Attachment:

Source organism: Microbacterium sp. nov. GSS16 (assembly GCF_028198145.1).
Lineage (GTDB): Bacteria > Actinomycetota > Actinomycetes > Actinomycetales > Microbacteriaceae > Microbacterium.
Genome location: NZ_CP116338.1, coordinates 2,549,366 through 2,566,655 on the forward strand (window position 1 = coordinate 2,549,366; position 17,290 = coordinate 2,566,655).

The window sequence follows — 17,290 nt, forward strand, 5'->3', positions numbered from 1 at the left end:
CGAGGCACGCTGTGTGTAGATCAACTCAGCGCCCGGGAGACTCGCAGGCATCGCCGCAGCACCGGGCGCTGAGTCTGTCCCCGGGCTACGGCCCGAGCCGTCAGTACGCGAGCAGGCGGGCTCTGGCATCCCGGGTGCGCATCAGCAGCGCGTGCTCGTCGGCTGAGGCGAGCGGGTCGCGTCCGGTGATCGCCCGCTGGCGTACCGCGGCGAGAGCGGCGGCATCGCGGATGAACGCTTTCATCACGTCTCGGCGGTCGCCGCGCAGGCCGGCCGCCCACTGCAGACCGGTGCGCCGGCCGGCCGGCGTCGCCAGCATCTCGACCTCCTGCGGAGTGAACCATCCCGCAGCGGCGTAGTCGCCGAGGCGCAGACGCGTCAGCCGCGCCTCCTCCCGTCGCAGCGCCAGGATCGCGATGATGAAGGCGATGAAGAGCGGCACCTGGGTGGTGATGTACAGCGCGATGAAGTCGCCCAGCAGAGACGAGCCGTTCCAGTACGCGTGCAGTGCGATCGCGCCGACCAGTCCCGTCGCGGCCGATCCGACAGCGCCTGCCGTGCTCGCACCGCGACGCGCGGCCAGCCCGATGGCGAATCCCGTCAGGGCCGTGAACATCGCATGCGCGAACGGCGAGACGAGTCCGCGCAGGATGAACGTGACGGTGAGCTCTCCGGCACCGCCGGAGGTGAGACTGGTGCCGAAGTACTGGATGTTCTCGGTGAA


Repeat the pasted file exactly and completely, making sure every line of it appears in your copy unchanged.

Source organism: Microbacterium sp. nov. GSS16 (assembly GCF_028198145.1).
Lineage (GTDB): Bacteria > Actinomycetota > Actinomycetes > Actinomycetales > Microbacteriaceae > Microbacterium.
Genome location: NZ_CP116338.1, coordinates 2,549,366 through 2,566,655 on the forward strand (window position 1 = coordinate 2,549,366; position 17,290 = coordinate 2,566,655).

The window sequence follows — 17,290 nt, forward strand, 5'->3', positions numbered from 1 at the left end:
CGAGGCACGCTGTGTGTAGATCAACTCAGCGCCCGGGAGACTCGCAGGCATCGCCGCAGCACCGGGCGCTGAGTCTGTCCCCGGGCTACGGCCCGAGCCGTCAGTACGCGAGCAGGCGGGCTCTGGCATCCCGGGTGCGCATCAGCAGCGCGTGCTCGTCGGCTGAGGCGAGCGGGTCGCGTCCGGTGATCGCCCGCTGGCGTACCGCGGCGAGAGCGGCGGCATCGCGGATGAACGCTTTCATCACGTCTCGGCGGTCGCCGCGCAGGCCGGCCGCCCACTGCAGACCGGTGCGCCGGCCGGCCGGCGTCGCCAGCATCTCGACCTCCTGCGGAGTGAACCATCCCGCAGCGGCGTAGTCGCCGAGGCGCAGACGCGTCAGCCGCGCCTCCTCCCGTCGCAGCGCCAGGATCGCGATGATGAAGGCGATGAAGAGCGGCACCTGGGTGGTGATGTACAGCGCGATGAAGTCGCCCAGCAGAGACGAGCCGTTCCAGTACGCGTGCAGTGCGATCGCGCCGACCAGTCCCGTCGCGGCCGATCCGACAGCGCCTGCCGTGCTCGCACCGCGACGCGCGGCCAGCCCGATGGCGAATCCCGTCAGGGCCGTGAACATCGCATGCGCGAACGGCGAGACGAGTCCGCGCAGGATGAACGTGACGGTGAGCTCTCCGGCACCGCCGGAGGTGAGACTGGTGCCGAAGTACTGGATGTTCTCGGTGAA